4. To avoid forever being plunged into the heart of some hellish realm, ensure that at least every 5 minutes one of thy cast members utters a variation of the following words (which must always be whispered, rather than spoken or shouted): "What the hell was that?!" "Did you hear that?!" "What the f**k is that?!" "Can you see that?!"

5. Take careful steps never to forget that, when a commercial break doth loom large on the horizon, thou shalt build up the atmosphere with something that appears mysterious, but - Lo and Behold! - after the break, thy team will resolve the matter in down to earth, jokey, semi-relieved style.

6. Verily, in the commercials that promote the show in the hours before it is broadcast, always be careful to ensure that at least one person's words are edited in a fashion that takes them totally out of their original context.

7. Stress to thy heroes of the hour (or half an hour, depending on budget) that at some point they must speak in an out of breath fashion, and if this can be done while running from something terrible (but actually non-existent), ye will all be granted entrance into the next joyous realm of existence (or, as it's also known: Season Two).

8. Never forget that haunted houses and creature-infested woods should not be entered into until the sun has set and darkness is upon both ye and the land. Daylight shootings will provoke a wrath of unimaginable horror. Its almost unspeakable name is: Falling Ratings.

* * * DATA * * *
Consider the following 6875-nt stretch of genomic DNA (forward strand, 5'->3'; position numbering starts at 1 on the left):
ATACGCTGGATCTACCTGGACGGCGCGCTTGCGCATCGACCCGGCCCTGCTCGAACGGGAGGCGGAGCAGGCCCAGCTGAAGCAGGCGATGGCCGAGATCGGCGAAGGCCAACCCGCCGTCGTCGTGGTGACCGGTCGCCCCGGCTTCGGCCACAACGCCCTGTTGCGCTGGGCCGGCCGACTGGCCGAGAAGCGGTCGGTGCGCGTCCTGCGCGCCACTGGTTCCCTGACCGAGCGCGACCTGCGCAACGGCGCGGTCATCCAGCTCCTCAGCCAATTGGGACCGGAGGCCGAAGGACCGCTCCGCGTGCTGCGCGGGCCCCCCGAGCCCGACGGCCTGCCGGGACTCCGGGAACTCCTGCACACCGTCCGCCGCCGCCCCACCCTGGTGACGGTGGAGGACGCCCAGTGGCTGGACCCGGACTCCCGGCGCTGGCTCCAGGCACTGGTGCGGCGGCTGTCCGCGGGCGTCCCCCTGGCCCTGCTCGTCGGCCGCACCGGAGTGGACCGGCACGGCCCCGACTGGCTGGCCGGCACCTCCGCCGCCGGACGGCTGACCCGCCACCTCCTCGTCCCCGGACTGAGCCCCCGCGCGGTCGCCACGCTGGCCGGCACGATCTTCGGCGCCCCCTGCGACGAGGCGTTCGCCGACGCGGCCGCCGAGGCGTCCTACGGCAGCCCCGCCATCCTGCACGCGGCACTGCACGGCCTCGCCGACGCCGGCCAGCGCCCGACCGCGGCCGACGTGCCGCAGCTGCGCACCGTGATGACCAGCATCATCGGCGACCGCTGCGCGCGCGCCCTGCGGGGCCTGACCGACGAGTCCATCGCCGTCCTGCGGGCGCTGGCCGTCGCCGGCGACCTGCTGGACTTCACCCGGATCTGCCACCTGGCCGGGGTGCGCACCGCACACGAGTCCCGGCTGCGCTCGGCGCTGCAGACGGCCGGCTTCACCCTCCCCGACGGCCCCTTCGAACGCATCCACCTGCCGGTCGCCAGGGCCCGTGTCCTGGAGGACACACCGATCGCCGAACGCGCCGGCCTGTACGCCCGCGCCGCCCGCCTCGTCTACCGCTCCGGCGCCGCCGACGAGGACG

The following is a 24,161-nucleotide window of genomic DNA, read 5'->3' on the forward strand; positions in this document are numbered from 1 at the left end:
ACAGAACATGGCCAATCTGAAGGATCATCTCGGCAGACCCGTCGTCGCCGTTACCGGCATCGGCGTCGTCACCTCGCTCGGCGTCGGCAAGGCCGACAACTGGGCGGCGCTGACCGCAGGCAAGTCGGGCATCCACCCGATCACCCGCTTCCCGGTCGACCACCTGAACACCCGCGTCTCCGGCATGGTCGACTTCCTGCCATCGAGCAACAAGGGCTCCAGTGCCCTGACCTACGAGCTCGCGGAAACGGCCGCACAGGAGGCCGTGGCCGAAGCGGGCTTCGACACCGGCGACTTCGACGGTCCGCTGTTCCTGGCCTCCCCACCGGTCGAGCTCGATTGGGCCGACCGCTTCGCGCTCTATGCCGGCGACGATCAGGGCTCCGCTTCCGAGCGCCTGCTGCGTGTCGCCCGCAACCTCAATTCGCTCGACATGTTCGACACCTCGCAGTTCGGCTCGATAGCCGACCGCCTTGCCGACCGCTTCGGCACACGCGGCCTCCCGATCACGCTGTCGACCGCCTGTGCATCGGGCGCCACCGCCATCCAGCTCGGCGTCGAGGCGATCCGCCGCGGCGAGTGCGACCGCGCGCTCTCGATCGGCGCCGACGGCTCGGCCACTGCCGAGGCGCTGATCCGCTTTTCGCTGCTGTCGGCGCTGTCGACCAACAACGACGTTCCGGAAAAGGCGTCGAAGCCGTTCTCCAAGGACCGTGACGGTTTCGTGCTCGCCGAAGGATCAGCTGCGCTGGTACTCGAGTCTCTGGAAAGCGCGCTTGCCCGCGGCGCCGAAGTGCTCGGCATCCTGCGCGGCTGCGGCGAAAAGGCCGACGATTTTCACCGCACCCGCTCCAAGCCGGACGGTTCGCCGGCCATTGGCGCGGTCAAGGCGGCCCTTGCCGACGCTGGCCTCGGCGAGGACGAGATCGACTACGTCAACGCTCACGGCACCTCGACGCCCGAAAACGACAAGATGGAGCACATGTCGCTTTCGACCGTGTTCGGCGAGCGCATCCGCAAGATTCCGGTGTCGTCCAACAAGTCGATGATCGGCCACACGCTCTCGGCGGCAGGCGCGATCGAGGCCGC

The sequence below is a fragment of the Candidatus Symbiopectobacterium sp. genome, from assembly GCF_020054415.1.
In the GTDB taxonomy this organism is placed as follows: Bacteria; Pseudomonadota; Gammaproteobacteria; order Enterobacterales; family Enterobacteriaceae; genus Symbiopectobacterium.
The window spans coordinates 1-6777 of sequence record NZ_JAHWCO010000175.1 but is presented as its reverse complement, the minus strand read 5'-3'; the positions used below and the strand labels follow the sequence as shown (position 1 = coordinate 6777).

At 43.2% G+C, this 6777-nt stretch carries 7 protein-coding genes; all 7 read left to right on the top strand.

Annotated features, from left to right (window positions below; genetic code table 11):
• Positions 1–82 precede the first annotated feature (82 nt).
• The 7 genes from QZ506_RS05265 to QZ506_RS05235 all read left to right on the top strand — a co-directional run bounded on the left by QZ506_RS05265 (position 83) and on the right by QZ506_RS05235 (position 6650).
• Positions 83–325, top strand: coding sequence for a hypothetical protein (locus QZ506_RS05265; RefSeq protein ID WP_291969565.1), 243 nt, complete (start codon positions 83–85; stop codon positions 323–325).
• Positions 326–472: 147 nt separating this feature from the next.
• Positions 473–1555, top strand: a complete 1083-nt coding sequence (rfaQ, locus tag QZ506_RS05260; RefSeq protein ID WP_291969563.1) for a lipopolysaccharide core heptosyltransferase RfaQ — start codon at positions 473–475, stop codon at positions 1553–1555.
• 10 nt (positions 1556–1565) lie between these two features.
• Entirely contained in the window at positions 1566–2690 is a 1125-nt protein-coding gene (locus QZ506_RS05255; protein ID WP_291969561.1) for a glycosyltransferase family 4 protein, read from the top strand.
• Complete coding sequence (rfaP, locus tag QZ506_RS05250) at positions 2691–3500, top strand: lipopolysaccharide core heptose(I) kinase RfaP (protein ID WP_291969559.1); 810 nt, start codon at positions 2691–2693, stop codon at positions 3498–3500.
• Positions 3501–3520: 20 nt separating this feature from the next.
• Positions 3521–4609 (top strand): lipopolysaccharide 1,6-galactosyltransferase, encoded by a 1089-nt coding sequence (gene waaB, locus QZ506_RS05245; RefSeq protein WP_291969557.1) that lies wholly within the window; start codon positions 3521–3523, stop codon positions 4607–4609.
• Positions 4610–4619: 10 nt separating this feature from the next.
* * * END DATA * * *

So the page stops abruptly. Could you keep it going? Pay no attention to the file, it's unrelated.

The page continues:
9. Do thy utmost to make sure the team comes across as more learned and intelligent than the witnesses they encounter on their journey towards enlightenment.

10. And, finally, the most important commandment of all, and one of definitive behind-the-scenes proportions: when trying to secure the services of people to appear on thy show, always ensure that the researcher whose job it is to phone the witnesses, authors and investigators reads the following sacred verse: "Hi, I'm [Insert Name] from the [Insert Name] Channel. We would like to interview your for our show [Yep, again: Insert Name]. But, unfortunately, we can't pay you as we don't have much of a budget [Yes, you do, you lying prick]. But it will be good publicity for you, we'll try and pay all your airfare, and we'll even buy you a coke. How's that sound?""


http://nickredfernfortean.blogspot.com/2012/07/10-commandments-of-paranormal-tv.html
 
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Kiwisaint

Fresh Blood
Joined
Aug 13, 2017
Messages
21
Regarding your last answer, I feel the 60s and 70s/early-80s were a more 'innocent' time and all things Fortean flourished. It was a time of self-published UFO booklets and regional UFO groups meeting in the back rooms of pubs and down the country. Our news was from local and national newspapers and the TV only. The Fortean Times delivered breaking paranormal cases and research we had not heard or read anywhere else beforehand. Programmes like 'Nationwide' brought us interviews with the young and old witnesses to the latest UFO cases and we watched the Michael Aspell and Arthur C Clarke paranormal documentaries with fascination on our grainy screens...